American Wine Consumer Coalition: Finding A Voice for Consumers

When I received the American Wine Consumer Coalition (AWCC) press release announcing the formation of the non-profit 501(c)4 organization to represent consumer interests with Texas as a priority state, I was excited.  If you’ve tried to have an out of state winery or retailer ship directly, you’ve encountered a maze of ridiculous red tape and inconsistent responses. As a blogger, I’ve been told that I cannot receive samples from states like New York because it is against the law.

Why?  In my opinion, it is due to the staggering amount of money that alcohol industry lobbying groups spend to make sure we can’t.  According to Follow the money, the beer, wine, and liquor industry contributed $39 million to candidates and committees in 2010, $15.6 million in 2011, and $8.7 million to date in 2012.In about a five minute search, you can find that in 2009-2010, the year leading up to a very important vote on bill HR-1161 (more to come about the bill) that a combined $1,058,780 was donated (not including PACs) within the Beer, Wine and Liquor category to a group of senators and representatives just in three categories – wine & distilled spirits, liquor stores and liquor wholesalers.  Check out this link to do your own research, but clearly it becomes clear the consumer’s best interests are not being represented by lawmakers and the alcohol industry.

Today it is illegal in Texas for wine consumers to have any imported wine shipped to your home because Texas bans shipments from out of state wine retailers.  This applies to wines shipped from auction house and wine clubs.

I had a chance to sit down with Tom Wark, executive director of the AWCC, who has had an esteemed career in the wine industry as a wine marketer, consumer advocate and editor of Fermentation wine blog for a Q&A session.

Why did you establish the AWCC?

It was due to the frustration of consumer interests being ignored by the people that are supposed to represent them.  States were revising their laws concerning access to wine, beer and spirits and consumers had no voice.  The new laws and regulations being passed left the consumers out of the equation and leaned strongly toward the interests of the alcohol beverage trade. 

Why do you think wine drinkers haven’t had their own organization prior?

Two things happened in the past few years — interest in wine has boomed as consumers gained access to better wines and direct shipping occurred.

Did you do this because of the former HR1161 bill?

It was shocking to me that when HR1161 was being considered – a bill that would take away consumer rights – and not a single consumer was asked to testify during two separate hearings.   There was no group to represent the consumer voice and that’s where AWCC comes in.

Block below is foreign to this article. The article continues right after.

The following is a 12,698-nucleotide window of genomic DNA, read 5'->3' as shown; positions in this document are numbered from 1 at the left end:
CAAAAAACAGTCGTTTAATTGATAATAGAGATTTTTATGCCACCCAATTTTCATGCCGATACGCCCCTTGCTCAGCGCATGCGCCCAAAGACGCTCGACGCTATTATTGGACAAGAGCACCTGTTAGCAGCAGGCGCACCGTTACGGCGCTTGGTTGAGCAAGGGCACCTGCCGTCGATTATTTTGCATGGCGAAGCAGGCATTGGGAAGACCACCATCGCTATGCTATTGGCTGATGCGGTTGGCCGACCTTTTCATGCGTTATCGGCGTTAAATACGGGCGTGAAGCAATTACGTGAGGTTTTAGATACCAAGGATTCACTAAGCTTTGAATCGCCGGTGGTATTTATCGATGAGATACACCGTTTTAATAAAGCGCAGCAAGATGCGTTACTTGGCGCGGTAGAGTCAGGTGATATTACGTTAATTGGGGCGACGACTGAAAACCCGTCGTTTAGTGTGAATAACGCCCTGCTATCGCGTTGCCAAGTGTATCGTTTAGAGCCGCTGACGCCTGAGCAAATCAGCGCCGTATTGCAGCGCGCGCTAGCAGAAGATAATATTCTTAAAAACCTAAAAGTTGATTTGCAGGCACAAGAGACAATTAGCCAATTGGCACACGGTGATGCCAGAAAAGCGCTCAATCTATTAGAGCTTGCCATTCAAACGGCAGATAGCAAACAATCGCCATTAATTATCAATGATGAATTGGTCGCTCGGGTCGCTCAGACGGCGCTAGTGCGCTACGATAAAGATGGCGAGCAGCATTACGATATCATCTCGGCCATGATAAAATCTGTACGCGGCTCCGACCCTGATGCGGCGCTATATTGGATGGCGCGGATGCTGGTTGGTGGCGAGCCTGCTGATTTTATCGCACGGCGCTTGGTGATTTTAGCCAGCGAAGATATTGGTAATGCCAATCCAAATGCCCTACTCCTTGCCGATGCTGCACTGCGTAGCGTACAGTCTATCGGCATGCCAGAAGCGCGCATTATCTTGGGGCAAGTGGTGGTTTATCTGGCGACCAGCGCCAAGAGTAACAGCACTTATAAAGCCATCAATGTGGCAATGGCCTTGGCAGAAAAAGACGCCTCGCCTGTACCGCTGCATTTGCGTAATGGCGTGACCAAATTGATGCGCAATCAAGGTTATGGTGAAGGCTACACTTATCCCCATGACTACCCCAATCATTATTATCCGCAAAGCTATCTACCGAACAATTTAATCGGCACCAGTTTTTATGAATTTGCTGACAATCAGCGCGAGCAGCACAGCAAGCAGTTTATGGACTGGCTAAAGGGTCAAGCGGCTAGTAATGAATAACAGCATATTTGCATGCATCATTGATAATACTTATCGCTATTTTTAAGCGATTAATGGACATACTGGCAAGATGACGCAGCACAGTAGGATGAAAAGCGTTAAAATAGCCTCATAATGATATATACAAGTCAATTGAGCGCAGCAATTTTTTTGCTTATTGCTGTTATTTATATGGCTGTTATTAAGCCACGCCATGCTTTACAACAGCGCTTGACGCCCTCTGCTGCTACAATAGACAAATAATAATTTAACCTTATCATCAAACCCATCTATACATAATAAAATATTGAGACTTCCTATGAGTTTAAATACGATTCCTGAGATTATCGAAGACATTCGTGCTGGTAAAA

What do you feel are the biggest hurdles?

Awareness and funding.  The alcohol beverage trade has very deep pockets.  But we have a great opportunity to become the voice for the consumer and we believe people will rally around us.

Are there certain states you are going to prioritize?

We are initially targeting Texas, Pennsylvania, Massachusetts, Illinois, New Jersey and Maryland.  Texas is a huge state with many active wine drinkers who are not allowed to ship imported wines.  If Texas citizens are allowed to purchase out of state wines, there are millions in tax revenues the state would realize.

What issues will you tackle first?

Legal consumer access to wine via direct shipment, grocery store wine sales and privatization efforts to take the government out of the business of selling wine.

How can DWC readers get involved?

They can join AWCC for $35 at website.

Note: it took me about 30 seconds to become a member.

And finally, I checked out the AWCC website to find out statistics about how archaic our wine laws are nationwide today:

• 11 states still ban their residents from having wine shipped to them from out of state wineries;

• 36 states still ban their residents from having wine shipped to them from out of state retailers;

• 17 states still ban its residents from buying wine in grocery stores;

• 4 states ban the purchase of wine on Sundays;

• 2 states control the sale of wine, rather than allowing its residents to buy their wine in a free and open marketplace; and,

• 15 states ban their residents from bringing a bottle from home into a restaurant.

Based on the ridiculousness going on in our current legislature, I don’t have faith the best interests of wine consumers will be considered.  Don’t you want to support a group that is laser focused on changing a system that has all the cards stacked against us?